Delegates Have Strong Words For Wasserman Schultz

The leak of thousands of email exchanges between Democratic National Committee officials, some of which showcase bias against Sen. Bernie Sanders' bid for the party's nomination, comes at a terrible time for a party eagerly seeking unity going into the general election. The Democratic National Convention kicks off Monday with the theme "United Together," but the title doesn't quite mesh with the feelings of a number of Sanders delegates in attendance. After a meeting with soon-to-resign DNC chair and Florida Rep. Debbie Wasserman Schultz on Monday, several Florida delegates for Sanders have strong words for her. Bustle has reached out to the DNC for comment on the emails and Wasserman Schultz's resignation.

Even before the email scandal meeting, Wasserman Schultz was "universally not well-liked by Bernie Sanders supporters," 33-year-old Florida delegate Adam Woodhall tells Bustle. "Obviously, we all had theories about what she's been doing to undermine his campaign, and I guess after Wikileaks, we just kinda got the evidence to reconfirm it." And though the DNC has apologized for the "inexcusable" emails, Woodhall says that about a third of the meeting's attendees were Sanders supporters, and they were booing from the moment Wasserman Schultz entered, and sustained their vocal dissent the entire time she spoke.

Giancarlo Espinosa, a 29-year-old Florida delegate, tells Bustle that what he perceives as a lack of unity within the party was what Sanders delegates exposed during the meeting. "Any PR thing that [Wasserman Schultz has] had, it's been, 'Oh, we're unified, everything is utopia, and it's perfect down here in Florida,' but then we get there [and] I think we were loud enough there that we sort of leaked into her microphone, so there's no way to get it out of the media's video," he says. Both Woodhall and Espinosa say they will vote for the eventual Democratic nominee in November.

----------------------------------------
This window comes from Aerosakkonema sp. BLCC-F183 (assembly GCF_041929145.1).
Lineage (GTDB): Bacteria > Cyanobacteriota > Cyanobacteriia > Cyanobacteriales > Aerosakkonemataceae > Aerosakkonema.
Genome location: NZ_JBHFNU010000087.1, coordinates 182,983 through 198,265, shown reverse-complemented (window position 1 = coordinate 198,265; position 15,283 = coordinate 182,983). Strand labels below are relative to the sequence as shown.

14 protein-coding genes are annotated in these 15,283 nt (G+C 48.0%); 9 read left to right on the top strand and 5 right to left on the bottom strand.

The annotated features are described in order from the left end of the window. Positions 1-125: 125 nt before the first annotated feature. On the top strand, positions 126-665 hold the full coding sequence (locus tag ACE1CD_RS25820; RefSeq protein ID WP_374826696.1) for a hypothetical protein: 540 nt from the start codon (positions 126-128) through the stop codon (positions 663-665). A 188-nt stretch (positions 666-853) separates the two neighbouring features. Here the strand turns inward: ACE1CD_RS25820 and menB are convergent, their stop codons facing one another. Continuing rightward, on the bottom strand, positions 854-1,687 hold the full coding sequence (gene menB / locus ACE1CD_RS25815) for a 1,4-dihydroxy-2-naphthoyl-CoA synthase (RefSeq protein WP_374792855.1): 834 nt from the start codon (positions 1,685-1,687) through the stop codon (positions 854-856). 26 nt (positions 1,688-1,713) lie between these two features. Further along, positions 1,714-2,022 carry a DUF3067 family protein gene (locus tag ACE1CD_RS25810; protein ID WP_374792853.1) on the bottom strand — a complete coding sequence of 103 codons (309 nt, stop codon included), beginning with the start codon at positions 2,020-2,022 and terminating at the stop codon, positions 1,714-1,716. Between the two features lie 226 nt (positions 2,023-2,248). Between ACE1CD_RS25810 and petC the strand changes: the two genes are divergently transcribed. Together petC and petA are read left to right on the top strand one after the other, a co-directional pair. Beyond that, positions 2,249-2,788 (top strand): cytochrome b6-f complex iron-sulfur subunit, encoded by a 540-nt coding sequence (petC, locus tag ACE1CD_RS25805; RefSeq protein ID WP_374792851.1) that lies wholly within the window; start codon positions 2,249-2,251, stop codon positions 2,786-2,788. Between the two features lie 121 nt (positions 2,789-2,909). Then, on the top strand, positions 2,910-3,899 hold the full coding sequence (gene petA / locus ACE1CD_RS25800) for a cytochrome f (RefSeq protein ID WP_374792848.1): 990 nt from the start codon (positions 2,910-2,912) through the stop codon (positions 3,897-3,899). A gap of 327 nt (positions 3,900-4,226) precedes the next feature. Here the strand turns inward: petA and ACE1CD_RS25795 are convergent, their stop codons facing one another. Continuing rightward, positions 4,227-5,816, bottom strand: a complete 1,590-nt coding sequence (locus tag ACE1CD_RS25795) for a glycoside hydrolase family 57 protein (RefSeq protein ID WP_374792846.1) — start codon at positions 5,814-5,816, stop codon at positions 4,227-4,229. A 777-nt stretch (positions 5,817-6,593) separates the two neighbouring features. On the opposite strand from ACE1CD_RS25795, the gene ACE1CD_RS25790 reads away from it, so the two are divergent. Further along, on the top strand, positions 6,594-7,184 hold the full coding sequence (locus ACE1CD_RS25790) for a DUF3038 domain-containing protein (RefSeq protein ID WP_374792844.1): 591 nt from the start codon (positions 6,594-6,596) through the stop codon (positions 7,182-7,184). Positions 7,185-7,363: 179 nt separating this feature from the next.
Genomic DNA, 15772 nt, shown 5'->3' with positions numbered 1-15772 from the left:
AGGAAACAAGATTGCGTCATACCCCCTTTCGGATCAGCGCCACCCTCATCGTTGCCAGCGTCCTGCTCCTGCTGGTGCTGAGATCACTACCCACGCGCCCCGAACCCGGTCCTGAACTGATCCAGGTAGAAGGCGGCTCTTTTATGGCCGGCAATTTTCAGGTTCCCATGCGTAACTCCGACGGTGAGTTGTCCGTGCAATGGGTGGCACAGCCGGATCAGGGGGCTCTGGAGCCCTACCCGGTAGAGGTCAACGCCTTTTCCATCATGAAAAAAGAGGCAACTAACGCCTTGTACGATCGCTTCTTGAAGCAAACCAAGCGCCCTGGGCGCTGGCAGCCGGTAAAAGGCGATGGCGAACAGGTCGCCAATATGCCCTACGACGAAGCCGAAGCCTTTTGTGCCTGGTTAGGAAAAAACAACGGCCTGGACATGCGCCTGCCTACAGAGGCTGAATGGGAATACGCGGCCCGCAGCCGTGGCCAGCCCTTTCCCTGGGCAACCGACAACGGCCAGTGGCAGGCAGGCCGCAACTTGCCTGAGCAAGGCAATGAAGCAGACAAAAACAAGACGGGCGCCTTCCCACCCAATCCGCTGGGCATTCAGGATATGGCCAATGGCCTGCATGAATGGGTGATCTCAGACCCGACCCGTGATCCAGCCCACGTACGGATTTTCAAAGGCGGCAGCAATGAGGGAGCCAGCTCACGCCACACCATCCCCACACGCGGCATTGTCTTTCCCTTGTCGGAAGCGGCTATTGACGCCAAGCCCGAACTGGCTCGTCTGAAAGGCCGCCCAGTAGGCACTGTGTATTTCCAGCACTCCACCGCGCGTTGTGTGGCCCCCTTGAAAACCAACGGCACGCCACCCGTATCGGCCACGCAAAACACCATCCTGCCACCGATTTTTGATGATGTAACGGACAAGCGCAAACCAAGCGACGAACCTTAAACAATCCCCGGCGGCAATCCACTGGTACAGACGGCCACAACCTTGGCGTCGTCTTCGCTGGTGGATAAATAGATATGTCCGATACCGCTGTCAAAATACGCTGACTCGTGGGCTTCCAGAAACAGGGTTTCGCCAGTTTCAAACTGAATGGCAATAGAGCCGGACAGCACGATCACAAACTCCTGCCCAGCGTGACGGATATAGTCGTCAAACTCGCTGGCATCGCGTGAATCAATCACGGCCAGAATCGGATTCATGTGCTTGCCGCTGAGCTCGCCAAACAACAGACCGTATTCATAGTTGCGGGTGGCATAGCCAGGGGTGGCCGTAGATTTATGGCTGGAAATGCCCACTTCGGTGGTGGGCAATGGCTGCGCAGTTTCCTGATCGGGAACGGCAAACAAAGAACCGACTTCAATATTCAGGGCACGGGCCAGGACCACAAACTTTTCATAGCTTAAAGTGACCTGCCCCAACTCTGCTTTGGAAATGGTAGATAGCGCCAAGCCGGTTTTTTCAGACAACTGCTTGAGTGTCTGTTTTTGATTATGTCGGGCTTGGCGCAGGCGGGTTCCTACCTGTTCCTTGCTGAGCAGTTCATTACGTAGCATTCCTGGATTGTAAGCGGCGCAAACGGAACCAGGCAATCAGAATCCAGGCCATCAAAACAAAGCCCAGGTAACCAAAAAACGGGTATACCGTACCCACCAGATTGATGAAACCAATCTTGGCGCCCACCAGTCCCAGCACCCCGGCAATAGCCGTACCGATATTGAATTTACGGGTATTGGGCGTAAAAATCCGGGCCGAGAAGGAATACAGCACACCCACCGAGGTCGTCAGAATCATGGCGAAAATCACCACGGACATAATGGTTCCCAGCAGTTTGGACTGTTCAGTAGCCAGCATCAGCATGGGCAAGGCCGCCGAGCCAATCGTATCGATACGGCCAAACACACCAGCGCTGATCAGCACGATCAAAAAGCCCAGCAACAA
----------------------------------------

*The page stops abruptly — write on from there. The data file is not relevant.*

Not all delegates from Florida were so certain about their plans. "I'm not sure what I want to do in November yet, because you know what, the Democratic Party has pissed us off," says 19-year-old Daniel Carter. "Especially this week, with what we've seen in the media with the emails. And they haven't issued an apology for anything. So it's like... why should I have to vote for her just because I'm afraid of Donald Trump?"

Florida delegate Lori Vrochopoulos, 47, expresses the same inability to say what she'll do in November if Clinton is nominated, which is expected to happen on Tuesday. She tells Bustle that she "wasn't at all surprised" by the email leaks, and that when it comes to the Wasserman Schultz meeting, "The Bernie supporters were loud and clear in not supporting her. She actually had to be taken away from the podium until the Bernie supporters tried to calm down a little bit."

Vrochopoulos isn't placated by Wasserman Schultz's announcement that she would resign as committee chair. She tells Bustle that Wasserman Schultz will just assume a "tighter role" as Clinton's "surrogate and campaign manager" going forward.

The negative views held by these and other delegates toward Wasserman Schultz, the Democratic National Committee, Clinton, and the party in general expose divides that continue to run deep on the first day of the convention. Sanders is slated to speak Monday night in an attempt to encourage his supporters to get behind Clinton. The delegates who spoke with Bustle made it clear that "party unity" has not yet, and may not still, be achieved.

Additional reporting and images by Alexi McCammond and Emily Shire/Bustle